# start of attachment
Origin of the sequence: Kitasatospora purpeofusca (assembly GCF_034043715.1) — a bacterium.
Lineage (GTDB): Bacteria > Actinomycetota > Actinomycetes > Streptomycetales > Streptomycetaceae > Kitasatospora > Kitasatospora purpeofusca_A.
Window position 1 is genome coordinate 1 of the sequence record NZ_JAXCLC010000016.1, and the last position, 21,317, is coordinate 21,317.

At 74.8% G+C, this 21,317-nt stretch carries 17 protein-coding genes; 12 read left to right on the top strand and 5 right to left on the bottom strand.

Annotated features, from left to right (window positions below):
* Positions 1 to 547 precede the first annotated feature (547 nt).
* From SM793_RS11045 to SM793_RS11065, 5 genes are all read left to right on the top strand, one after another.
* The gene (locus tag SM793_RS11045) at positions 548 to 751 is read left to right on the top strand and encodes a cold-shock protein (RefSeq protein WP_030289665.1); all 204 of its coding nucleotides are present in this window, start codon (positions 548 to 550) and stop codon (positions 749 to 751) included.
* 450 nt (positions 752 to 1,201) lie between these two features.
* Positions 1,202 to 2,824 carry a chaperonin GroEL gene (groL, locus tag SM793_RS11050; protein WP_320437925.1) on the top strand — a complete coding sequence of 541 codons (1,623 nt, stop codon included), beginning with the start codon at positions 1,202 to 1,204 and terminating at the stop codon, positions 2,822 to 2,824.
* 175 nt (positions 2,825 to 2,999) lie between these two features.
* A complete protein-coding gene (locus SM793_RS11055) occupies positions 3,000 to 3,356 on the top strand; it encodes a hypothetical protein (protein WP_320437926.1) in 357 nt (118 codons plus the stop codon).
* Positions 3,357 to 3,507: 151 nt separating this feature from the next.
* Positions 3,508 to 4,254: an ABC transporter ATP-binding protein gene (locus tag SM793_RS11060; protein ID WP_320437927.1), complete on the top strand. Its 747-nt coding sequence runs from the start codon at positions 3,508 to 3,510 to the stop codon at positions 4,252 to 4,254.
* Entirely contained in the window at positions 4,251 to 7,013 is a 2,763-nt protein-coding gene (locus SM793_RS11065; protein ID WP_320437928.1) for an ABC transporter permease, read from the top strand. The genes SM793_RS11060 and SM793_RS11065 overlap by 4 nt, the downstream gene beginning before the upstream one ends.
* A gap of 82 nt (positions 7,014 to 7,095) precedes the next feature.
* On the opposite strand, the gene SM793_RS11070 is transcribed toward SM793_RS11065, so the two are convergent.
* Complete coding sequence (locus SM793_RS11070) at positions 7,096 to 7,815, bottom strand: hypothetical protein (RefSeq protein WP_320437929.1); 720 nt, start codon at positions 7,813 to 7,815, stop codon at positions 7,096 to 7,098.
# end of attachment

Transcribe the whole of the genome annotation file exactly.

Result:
Origin of the sequence: Kitasatospora purpeofusca (assembly GCF_034043715.1) — a bacterium.
Lineage (GTDB): Bacteria > Actinomycetota > Actinomycetes > Streptomycetales > Streptomycetaceae > Kitasatospora > Kitasatospora purpeofusca_A.
Window position 1 is genome coordinate 1 of the sequence record NZ_JAXCLC010000016.1, and the last position, 21,317, is coordinate 21,317.

At 74.8% G+C, this 21,317-nt stretch carries 17 protein-coding genes; 12 read left to right on the top strand and 5 right to left on the bottom strand.

Annotated features, from left to right (window positions below):
* Positions 1 to 547 precede the first annotated feature (547 nt).
* From SM793_RS11045 to SM793_RS11065, 5 genes are all read left to right on the top strand, one after another.
* The gene (locus tag SM793_RS11045) at positions 548 to 751 is read left to right on the top strand and encodes a cold-shock protein (RefSeq protein WP_030289665.1); all 204 of its coding nucleotides are present in this window, start codon (positions 548 to 550) and stop codon (positions 749 to 751) included.
* 450 nt (positions 752 to 1,201) lie between these two features.
* Positions 1,202 to 2,824 carry a chaperonin GroEL gene (groL, locus tag SM793_RS11050; protein WP_320437925.1) on the top strand — a complete coding sequence of 541 codons (1,623 nt, stop codon included), beginning with the start codon at positions 1,202 to 1,204 and terminating at the stop codon, positions 2,822 to 2,824.
* 175 nt (positions 2,825 to 2,999) lie between these two features.
* A complete protein-coding gene (locus SM793_RS11055) occupies positions 3,000 to 3,356 on the top strand; it encodes a hypothetical protein (protein WP_320437926.1) in 357 nt (118 codons plus the stop codon).
* Positions 3,357 to 3,507: 151 nt separating this feature from the next.
* Positions 3,508 to 4,254: an ABC transporter ATP-binding protein gene (locus tag SM793_RS11060; protein ID WP_320437927.1), complete on the top strand. Its 747-nt coding sequence runs from the start codon at positions 3,508 to 3,510 to the stop codon at positions 4,252 to 4,254.
* Entirely contained in the window at positions 4,251 to 7,013 is a 2,763-nt protein-coding gene (locus SM793_RS11065; protein ID WP_320437928.1) for an ABC transporter permease, read from the top strand. The genes SM793_RS11060 and SM793_RS11065 overlap by 4 nt, the downstream gene beginning before the upstream one ends.
* A gap of 82 nt (positions 7,014 to 7,095) precedes the next feature.
* On the opposite strand, the gene SM793_RS11070 is transcribed toward SM793_RS11065, so the two are convergent.
* Complete coding sequence (locus SM793_RS11070) at positions 7,096 to 7,815, bottom strand: hypothetical protein (RefSeq protein WP_320437929.1); 720 nt, start codon at positions 7,813 to 7,815, stop codon at positions 7,096 to 7,098.